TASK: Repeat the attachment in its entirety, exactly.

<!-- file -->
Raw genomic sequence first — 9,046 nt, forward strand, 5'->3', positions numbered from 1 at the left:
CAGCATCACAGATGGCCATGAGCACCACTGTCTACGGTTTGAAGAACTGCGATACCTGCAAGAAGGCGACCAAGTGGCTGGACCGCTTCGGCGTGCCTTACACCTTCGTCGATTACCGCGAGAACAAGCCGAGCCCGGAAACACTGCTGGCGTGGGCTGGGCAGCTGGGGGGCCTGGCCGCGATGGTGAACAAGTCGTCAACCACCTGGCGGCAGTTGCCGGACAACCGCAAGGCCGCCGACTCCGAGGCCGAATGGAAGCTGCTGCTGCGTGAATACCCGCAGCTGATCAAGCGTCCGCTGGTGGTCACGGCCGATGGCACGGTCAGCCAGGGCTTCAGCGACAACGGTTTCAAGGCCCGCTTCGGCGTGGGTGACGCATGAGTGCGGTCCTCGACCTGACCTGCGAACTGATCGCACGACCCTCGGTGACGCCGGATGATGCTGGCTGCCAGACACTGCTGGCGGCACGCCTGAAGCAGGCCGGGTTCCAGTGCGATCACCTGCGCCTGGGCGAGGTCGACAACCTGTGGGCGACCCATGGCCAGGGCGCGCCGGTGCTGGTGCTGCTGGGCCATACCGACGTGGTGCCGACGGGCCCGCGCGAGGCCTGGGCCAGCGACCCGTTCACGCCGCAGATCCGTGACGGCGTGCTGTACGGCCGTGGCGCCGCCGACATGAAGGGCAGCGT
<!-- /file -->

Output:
Raw genomic sequence first — 9,046 nt, forward strand, 5'->3', positions numbered from 1 at the left:
CAGCATCACAGATGGCCATGAGCACCACTGTCTACGGTTTGAAGAACTGCGATACCTGCAAGAAGGCGACCAAGTGGCTGGACCGCTTCGGCGTGCCTTACACCTTCGTCGATTACCGCGAGAACAAGCCGAGCCCGGAAACACTGCTGGCGTGGGCTGGGCAGCTGGGGGGCCTGGCCGCGATGGTGAACAAGTCGTCAACCACCTGGCGGCAGTTGCCGGACAACCGCAAGGCCGCCGACTCCGAGGCCGAATGGAAGCTGCTGCTGCGTGAATACCCGCAGCTGATCAAGCGTCCGCTGGTGGTCACGGCCGATGGCACGGTCAGCCAGGGCTTCAGCGACAACGGTTTCAAGGCCCGCTTCGGCGTGGGTGACGCATGAGTGCGGTCCTCGACCTGACCTGCGAACTGATCGCACGACCCTCGGTGACGCCGGATGATGCTGGCTGCCAGACACTGCTGGCGGCACGCCTGAAGCAGGCCGGGTTCCAGTGCGATCACCTGCGCCTGGGCGAGGTCGACAACCTGTGGGCGACCCATGGCCAGGGCGCGCCGGTGCTGGTGCTGCTGGGCCATACCGACGTGGTGCCGACGGGCCCGCGCGAGGCCTGGGCCAGCGACCCGTTCACGCCGCAGATCCGTGACGGCGTGCTGTACGGCCGTGGCGCCGCCGACATGAAGGGCAGCGT